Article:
Other discussion of Bates, “Salvation by allegiance”

In commenting about theLAB’s interview with Matthew Bates, I overlooked having saved a couple other recent interactions with his Salvation by Allegiance Alone: Rethinking Faith, Works, and the Gospel of Jesus the King (Baker, 2017):

  • Nijay Gupta provides a friendly, largely affirmative, and probing set of thoughts.
  • Thomas Schreiner expresses his appreciation for some of the volume’s core impulses but suggests that the proposals gains fail to outweigh the corresponding deficiencies that it creates.

For additional, related discussion, see Bates interview at theLAB and Bates, “Salvation by allegiance alone” and some theological forebears.

Bates interview at theLAB

At the Logos Academic Blog,  Tavis Bohlinger has the first part of an interview series with Matthew Bates. This first entry takes its main impetus from Bates’s Salvation by Allegiance Alone: Rethinking Faith, Works, and the Gospel of Jesus the King (Baker, 2017) but also ranges into other areas of personal background, research productivity, and spiritual formation.

For prior further discussion, see also Bates, “Salvation by allegiance alone” and some theological forebears.

Qumran Cave 12

Working under the auspices of Operation Scroll, archaeologists have discovered what is being numbered as the twelfth scroll cave in the vicinity of Khirbet Qumran.

New Qumran cave location
New Qumran cave location. Photo credit: Randall Pierce, via theLAB
Entrance to Qumran Cave 12
Fault cliff and cave 12 entrance on the left. Photo credit: Casey L. Olson and Oren Gutfeld, via Haaretz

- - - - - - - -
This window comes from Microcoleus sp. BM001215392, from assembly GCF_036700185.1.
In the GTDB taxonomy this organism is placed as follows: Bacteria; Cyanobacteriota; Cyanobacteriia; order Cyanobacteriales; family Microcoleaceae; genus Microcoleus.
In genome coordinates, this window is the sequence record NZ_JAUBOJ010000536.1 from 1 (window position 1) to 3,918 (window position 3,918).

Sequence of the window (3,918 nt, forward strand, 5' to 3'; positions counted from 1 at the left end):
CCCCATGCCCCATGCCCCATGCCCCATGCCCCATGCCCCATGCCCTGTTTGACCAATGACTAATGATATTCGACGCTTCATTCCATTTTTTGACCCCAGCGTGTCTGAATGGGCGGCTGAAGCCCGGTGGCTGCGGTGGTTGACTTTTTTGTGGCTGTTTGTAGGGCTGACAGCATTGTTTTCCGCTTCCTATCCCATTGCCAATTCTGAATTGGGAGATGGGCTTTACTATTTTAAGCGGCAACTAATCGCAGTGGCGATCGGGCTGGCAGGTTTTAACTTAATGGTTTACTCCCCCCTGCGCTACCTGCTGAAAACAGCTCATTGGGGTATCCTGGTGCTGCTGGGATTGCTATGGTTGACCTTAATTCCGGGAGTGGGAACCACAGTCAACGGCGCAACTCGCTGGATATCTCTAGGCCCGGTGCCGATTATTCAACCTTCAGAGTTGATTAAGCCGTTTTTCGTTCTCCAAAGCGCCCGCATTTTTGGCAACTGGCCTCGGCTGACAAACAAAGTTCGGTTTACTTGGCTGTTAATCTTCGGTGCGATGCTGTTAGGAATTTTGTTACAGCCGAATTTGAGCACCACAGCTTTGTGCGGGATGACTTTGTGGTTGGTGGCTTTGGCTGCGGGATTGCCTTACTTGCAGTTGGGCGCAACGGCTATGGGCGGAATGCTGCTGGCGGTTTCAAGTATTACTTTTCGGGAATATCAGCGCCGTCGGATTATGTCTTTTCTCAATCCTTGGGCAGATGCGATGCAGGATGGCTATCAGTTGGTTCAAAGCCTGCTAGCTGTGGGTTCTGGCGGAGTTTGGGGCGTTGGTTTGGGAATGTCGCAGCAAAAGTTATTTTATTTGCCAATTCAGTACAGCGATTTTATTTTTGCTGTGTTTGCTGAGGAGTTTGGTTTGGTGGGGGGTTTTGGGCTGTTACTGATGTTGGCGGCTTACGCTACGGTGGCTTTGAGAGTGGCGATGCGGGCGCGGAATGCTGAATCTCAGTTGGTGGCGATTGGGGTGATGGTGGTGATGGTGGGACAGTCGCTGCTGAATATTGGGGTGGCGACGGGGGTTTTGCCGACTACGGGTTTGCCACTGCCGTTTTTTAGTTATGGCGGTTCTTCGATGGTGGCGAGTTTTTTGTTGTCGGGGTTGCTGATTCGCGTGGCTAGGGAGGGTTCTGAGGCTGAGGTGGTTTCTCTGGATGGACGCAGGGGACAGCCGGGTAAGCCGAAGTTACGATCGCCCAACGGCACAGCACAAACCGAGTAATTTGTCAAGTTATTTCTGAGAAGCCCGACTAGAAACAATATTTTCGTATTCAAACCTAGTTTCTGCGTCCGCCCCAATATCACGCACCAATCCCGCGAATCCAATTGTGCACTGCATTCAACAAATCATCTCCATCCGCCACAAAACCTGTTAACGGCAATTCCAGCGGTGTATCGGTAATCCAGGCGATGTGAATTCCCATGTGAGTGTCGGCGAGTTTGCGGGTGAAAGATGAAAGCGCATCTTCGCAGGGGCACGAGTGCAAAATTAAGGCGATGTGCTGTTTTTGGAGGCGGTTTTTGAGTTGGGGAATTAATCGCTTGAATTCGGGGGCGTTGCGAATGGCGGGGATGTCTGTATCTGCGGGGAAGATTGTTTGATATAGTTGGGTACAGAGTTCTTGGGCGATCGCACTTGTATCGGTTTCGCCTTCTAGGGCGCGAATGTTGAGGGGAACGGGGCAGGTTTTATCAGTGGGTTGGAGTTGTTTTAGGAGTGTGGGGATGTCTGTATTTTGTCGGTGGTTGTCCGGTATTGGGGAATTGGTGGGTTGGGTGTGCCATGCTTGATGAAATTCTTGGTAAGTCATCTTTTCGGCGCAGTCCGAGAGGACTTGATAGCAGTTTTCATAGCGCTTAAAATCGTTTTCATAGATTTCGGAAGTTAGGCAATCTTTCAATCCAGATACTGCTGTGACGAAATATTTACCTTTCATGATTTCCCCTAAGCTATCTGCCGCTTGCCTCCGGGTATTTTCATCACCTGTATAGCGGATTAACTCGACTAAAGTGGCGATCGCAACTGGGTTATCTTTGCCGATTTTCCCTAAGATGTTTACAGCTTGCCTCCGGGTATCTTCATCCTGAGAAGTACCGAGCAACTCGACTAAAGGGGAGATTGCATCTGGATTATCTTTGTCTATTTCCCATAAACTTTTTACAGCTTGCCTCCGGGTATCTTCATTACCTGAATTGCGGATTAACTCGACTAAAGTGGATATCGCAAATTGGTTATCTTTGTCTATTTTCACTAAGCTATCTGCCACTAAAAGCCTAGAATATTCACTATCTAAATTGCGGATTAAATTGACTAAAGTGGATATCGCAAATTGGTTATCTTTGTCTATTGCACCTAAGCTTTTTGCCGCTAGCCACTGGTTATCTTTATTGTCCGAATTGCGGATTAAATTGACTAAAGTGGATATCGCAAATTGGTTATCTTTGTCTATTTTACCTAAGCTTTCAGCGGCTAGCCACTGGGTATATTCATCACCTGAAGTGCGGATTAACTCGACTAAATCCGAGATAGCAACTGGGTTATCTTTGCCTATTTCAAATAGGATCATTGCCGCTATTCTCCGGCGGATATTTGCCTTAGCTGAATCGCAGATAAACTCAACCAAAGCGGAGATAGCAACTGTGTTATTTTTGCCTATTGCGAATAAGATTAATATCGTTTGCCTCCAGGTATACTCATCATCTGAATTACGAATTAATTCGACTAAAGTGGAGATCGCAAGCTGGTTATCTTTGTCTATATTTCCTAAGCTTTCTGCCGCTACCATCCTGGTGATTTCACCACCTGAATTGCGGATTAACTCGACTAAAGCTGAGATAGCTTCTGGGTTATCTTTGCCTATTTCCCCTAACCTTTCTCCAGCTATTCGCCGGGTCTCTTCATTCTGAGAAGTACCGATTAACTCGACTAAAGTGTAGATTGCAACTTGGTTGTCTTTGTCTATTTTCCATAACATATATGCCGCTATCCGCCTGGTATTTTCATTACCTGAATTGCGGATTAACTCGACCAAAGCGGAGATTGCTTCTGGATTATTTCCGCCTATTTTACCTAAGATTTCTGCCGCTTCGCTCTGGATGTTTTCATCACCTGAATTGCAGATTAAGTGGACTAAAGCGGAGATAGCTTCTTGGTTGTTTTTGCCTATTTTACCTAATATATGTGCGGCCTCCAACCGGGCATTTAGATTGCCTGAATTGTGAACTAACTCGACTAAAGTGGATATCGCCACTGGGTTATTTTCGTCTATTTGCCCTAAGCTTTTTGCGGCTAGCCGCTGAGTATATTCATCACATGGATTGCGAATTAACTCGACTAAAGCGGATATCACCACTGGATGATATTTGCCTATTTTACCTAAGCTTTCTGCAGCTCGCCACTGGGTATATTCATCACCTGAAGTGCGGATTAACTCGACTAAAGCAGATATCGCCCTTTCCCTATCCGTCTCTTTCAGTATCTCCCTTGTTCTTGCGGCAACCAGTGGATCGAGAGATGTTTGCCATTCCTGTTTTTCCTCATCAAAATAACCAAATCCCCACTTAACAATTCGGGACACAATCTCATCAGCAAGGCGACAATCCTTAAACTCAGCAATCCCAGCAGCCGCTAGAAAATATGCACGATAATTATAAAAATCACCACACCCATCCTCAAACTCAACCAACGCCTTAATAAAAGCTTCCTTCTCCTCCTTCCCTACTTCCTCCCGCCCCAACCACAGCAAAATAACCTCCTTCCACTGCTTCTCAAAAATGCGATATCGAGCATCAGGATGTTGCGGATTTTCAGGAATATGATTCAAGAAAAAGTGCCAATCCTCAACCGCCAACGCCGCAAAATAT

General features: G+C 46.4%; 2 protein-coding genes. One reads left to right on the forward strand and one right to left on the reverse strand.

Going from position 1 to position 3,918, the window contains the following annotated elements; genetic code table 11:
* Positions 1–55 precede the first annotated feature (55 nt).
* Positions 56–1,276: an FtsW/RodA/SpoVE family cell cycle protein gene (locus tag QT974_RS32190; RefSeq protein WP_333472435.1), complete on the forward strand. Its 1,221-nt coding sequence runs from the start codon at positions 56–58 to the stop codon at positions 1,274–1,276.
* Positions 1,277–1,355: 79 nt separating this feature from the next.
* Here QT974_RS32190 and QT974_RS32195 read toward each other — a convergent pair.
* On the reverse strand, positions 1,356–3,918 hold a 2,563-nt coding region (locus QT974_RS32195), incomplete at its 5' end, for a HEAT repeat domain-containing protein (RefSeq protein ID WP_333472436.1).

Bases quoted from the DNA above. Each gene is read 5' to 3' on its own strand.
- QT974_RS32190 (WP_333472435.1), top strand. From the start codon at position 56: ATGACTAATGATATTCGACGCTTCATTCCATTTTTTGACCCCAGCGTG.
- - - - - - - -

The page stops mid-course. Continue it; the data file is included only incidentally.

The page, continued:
Work in the new cave has produced no new texts, but both linen (characteristic of scroll wrappers found elsewhere) and blank parchment fragments suggest that texts probably were stored in the cave at some point. Since no [scroll-type] texts were found in this cave, as with cave 8, the new cave’s designation will likely be Q12 rather than 12Q. [Updated 15 February 2017. For explanation of this correction, please see Qumran Cave 12: Update 2.]

Remnant of scroll found in Cave 12. Photo credit: Casey L. Olson and Oren Gutfeld, via Haaretz
Blank, rolled parchment remnant found in Cave 12. Photo credit: Casey L. Olson and Oren Gutfeld, via Haaretz

At this point, the total contents of the cave seem to be:

  • Two mid-twentieth-century pickax heads (presumably from previous looters of the cave)
  • Remains of six jars of the same type as those containing scrolls in other caves
  • Linen fragments
  • Papyrus and parchment fragments
  • Connecting fragments
  • A leather strap and string consistent with those used with scrolls
  • Arrowheads and knives
  • A carnelian stamp seal

This new cave find and its contents are definitely interesting. But, for texts that have reached the market through Bedouins, the discovery—and apparent prior looting of the new cave—also opens new questions about the accuracy of standing assessments of the caves in which these texts were found.

At least one of the team that has excavated this twelfth cave, Randall Price, professor and museum curator at Liberty University, thinks he has a lead on a thirteenth cave with a currently-obscured entrance. Whether that lead will pan out is yet to be seen, but a twelfth cave’s discovery is certainly exciting in itself.

For further discussion and original reports digested here, see Craig Evans (Twitter, theLAB), Dan Wallace, Haaretz, Hebrew University of Jerusalemi24newsJerusalem Post, and Jim Davila. For well-put humor, see Ian N. Mills.